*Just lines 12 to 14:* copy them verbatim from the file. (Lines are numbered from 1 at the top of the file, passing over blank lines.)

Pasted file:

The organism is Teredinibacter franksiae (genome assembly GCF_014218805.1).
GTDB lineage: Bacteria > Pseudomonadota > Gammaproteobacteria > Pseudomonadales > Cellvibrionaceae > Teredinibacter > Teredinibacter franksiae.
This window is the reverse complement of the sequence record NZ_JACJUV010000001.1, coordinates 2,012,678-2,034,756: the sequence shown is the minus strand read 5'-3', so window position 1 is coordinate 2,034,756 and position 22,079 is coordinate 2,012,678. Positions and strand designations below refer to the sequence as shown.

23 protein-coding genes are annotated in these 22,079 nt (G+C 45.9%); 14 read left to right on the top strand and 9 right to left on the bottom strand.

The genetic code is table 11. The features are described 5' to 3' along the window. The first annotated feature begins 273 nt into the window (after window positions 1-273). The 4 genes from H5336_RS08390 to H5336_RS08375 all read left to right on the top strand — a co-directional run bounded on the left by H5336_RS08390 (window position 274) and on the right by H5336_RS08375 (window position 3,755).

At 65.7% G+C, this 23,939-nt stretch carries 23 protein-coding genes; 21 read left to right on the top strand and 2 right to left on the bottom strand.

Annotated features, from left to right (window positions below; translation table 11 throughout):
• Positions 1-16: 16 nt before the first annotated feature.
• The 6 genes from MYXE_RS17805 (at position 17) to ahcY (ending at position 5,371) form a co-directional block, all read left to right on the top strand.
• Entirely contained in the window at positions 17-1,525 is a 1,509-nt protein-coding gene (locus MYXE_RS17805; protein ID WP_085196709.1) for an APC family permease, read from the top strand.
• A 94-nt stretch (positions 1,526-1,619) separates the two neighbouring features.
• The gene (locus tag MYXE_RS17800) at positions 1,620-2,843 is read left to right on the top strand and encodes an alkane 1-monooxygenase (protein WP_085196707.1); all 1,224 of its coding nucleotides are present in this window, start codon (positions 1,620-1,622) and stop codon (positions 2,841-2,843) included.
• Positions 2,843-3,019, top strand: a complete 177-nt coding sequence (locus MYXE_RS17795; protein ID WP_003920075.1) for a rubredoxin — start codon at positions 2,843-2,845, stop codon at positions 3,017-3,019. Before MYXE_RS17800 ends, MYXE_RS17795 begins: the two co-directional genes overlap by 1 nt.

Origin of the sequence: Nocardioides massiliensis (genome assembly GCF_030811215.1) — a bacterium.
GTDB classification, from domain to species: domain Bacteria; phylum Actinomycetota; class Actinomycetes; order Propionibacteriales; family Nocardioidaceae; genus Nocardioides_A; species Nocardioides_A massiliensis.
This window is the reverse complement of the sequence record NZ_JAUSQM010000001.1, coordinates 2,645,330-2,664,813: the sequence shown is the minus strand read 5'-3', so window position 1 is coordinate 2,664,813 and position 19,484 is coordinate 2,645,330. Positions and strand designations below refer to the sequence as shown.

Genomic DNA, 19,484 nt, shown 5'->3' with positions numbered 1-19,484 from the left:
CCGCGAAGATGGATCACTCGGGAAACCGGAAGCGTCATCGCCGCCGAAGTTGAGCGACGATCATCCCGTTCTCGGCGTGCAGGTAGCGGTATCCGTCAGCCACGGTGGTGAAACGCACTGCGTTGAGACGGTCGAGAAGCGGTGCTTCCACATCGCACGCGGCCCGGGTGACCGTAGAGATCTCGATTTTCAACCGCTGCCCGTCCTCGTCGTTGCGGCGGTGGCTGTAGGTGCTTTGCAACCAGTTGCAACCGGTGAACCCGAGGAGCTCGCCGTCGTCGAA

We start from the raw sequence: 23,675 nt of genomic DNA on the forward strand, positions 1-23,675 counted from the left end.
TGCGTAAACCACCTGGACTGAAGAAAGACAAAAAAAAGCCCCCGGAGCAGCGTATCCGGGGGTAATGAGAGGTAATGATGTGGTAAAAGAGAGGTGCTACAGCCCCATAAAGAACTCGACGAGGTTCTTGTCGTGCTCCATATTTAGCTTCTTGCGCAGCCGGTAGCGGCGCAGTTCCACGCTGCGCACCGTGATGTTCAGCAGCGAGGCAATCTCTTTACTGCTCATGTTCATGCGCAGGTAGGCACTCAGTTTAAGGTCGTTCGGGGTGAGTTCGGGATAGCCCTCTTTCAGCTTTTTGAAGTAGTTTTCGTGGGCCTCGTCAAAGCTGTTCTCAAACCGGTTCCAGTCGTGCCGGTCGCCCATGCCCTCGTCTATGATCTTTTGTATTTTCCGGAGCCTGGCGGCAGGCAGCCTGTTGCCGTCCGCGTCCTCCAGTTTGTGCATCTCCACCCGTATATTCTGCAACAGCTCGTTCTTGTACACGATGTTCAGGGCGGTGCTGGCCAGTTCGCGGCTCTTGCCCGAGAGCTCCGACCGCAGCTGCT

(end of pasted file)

• The gene (locus tag MYXE_RS17800) at positions 1,620-2,843 is read left to right on the top strand and encodes an alkane 1-monooxygenase (protein WP_085196707.1); all 1,224 of its coding nucleotides are present in this window, start codon (positions 1,620-1,622) and stop codon (positions 2,841-2,843) included.
• Positions 2,843-3,019, top strand: a complete 177-nt coding sequence (locus MYXE_RS17795; protein ID WP_003920075.1) for a rubredoxin — start codon at positions 2,843-2,845, stop codon at positions 3,017-3,019. Before MYXE_RS17800 ends, MYXE_RS17795 begins: the two co-directional genes overlap by 1 nt.

Origin of the sequence: Nocardioides massiliensis (genome assembly GCF_030811215.1) — a bacterium.